I believe that we all mess up and need help sometimes and that this is OK.

I believe that we all need other people in our lives. To laugh. To grieve. To simply be.

I believe that every promise we make should be as sacred as a pinky swear is to a child.

I believe that all religion and science are merely trying to find a meaning behind it all, thus the two are not mutually exclusive.

I believe that forgiving someone is hard but a worthy effort. Forgiving oneself is harder still.

I believe that music, and flowers, and the sound of a child’s laughter are all proof that there is something greater than ourselves in the world.

I believe that the family you are born into is essentially just a starting point.

I believe that sex should have meaning behind it, not necessarily marriage.

I believe that when we think we have given it our all, we should make one last push.

I believe that something as simple as a smile can brighten a day.

I believe that love is love, no matter the packaging.

So if it all the same to you, I think I’ll stick to these ideas. I know I’ll be condemned by some for them as they are “blasphemous”. As long as I’m sharing my beliefs, here’s a last one for the road.

I believe that as long as I know I have done what I know in my heart was right and stayed true to myself, that when I die and stand before you I can do so with pride as I know I lived well.



  1. bittycolour
    March 4, 2009 at 10:17 AM

    Wow. This was so unbelievably heartfelt and humble. And open. You showed how your faith in God doesn’t have to be molded, or torn apart, it can just come from you. It’s perfect!

    Thank you Ma’am. Now I just need to figure out how to explain this to the people who will inevitably ask why I’m backing out of Confirmation.

    It was so very hard to write this, as evidenced by the week it took to make it satisfactory.

  2. March 4, 2009 at 1:39 PM

    Religion is never something simple to struggle with. There’s no magic answer that can tell you what’s best or what’s right or what you truly need. But it’s clear that you still have some semblance of faith still intact, some bit of that belief system that you’ve molded and shaped to be your own set of values.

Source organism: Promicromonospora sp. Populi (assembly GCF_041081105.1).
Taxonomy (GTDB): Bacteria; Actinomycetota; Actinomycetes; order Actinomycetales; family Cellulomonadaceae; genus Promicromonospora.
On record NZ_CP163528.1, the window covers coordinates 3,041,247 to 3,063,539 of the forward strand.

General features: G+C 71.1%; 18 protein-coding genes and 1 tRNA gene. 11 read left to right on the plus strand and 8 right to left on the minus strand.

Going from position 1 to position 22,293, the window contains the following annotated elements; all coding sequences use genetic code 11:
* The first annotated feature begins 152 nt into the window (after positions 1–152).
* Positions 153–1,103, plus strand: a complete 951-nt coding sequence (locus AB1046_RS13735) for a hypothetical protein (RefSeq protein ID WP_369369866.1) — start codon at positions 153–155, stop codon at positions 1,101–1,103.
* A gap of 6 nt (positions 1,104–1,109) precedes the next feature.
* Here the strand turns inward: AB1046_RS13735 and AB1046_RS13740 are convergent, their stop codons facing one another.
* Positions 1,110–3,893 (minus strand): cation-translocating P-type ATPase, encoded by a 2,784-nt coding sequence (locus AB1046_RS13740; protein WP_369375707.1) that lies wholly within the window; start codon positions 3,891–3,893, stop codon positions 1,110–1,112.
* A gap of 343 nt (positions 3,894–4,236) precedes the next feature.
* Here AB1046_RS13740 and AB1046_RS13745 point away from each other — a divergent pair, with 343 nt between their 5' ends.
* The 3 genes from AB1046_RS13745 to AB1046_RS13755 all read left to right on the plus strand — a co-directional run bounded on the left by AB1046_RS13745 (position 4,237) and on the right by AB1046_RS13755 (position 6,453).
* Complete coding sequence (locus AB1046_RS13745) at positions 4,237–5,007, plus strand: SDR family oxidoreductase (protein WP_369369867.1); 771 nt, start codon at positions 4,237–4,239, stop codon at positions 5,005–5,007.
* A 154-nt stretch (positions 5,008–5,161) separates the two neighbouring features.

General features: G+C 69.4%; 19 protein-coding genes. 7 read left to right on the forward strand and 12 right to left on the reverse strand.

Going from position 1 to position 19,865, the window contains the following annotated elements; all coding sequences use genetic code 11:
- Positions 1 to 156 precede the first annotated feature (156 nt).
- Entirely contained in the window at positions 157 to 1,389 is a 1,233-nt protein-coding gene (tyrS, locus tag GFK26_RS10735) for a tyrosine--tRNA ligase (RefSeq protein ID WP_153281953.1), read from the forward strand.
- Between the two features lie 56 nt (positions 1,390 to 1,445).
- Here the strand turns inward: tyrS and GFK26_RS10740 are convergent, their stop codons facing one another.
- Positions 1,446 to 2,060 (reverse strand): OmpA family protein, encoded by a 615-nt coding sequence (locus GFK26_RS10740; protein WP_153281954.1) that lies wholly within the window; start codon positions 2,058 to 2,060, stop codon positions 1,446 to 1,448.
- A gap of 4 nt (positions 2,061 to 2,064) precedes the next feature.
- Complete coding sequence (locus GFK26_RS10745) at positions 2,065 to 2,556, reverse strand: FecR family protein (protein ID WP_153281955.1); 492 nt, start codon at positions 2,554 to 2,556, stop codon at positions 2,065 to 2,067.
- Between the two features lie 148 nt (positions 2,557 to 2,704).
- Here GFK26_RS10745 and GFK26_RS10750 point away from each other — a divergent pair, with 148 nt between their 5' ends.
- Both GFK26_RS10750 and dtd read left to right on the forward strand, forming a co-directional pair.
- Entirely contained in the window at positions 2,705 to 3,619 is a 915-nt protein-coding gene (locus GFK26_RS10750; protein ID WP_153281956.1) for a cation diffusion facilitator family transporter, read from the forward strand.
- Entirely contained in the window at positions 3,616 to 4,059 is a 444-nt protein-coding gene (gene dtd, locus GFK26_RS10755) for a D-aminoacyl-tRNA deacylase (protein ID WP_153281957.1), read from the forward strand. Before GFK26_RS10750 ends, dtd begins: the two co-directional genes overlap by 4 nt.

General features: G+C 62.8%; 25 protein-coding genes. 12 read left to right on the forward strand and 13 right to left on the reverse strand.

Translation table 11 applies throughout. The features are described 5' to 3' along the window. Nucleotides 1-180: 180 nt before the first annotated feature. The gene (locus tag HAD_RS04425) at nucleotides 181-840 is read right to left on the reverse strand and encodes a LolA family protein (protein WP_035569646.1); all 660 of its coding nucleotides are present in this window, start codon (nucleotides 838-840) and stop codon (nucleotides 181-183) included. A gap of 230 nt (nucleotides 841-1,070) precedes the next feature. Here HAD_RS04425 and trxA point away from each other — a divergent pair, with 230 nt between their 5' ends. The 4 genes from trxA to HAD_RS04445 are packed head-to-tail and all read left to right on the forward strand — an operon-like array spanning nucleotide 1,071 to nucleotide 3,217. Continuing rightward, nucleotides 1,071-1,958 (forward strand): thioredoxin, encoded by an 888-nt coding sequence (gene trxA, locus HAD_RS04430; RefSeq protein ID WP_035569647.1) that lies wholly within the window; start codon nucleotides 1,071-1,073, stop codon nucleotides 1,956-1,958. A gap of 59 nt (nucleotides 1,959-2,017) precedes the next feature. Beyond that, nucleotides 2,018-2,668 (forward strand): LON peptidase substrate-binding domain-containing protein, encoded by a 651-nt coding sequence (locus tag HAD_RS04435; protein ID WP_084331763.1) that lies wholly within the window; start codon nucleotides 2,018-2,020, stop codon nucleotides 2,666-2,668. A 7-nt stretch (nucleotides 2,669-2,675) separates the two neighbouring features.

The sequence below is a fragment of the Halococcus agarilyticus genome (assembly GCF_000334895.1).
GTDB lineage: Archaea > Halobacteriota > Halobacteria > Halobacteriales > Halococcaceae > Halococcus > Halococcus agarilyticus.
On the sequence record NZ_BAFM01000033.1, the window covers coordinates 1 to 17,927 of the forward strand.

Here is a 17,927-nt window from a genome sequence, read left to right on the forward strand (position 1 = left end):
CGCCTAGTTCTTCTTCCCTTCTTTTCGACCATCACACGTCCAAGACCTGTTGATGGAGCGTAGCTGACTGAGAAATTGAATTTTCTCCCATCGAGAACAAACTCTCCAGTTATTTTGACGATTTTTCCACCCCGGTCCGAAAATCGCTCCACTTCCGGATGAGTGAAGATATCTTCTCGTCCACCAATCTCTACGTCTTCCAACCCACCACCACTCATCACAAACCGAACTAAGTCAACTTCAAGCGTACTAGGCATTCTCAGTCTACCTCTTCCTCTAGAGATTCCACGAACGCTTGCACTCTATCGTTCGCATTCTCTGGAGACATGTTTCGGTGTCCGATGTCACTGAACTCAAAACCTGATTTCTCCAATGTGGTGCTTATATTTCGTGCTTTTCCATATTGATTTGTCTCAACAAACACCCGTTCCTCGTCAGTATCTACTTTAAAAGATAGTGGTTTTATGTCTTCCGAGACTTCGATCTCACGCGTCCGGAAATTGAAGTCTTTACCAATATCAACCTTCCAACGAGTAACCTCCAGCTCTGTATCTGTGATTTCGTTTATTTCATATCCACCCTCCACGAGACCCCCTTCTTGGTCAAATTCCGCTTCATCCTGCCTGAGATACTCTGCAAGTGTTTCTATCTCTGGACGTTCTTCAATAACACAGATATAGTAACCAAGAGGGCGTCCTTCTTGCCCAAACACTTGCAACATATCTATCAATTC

I’m obviously not one to say “pick a religion and stick with it.” I think people can choose what to believe, what they feel is morally responsible and just, and yet still have that faith in a higher power without being constricted to one specific church.

    After all, in the end, none of us know which is “real” and which isn’t. Maybe it’s just about being yourself, being the best person you can be for your life, and seeing where it takes you in the end.

    I’ve lost my faith entirely before. Not a particularly pleasant time in my life. And you pretty much just put my feelings on the matter into a few sentences.

  3. March 4, 2009 at 2:21 PM

    Beautiful and honest. Thank you! I love the importance of a promise as a pinky swear is to a child. Great thought.

    Thank you Ma’am, when I trying to come up with a comparison I thought of my girlfriend’s daughter, making me pinky swear on going with her and her mom to see HSM3.

  4. March 4, 2009 at 6:47 PM

    This seriously just made my day. I think I’m going to have to regroup and leave a reply later; I’m a little overwhelmed by how beautifully written this is.

    Thanks Lady X, glad this could brighten someone’s day.

  5. March 4, 2009 at 10:49 PM

    i’m sorry you had to go through all of that as a child but i’m happy that you can still see the beauty in things.

    I’d be saddened greatly if I couldn’t.

  6. March 5, 2009 at 8:33 PM

    Thank you for sharing that. It sounds like you have had a chance to think through a lot of things. I think God appreciates your honesty and willingness to reflect and grow.

    I would hope He does. A teacher of mine in high school had a saying, “with age, comes perspective.” For all my maturity, I know I still have growing to do and probably always will.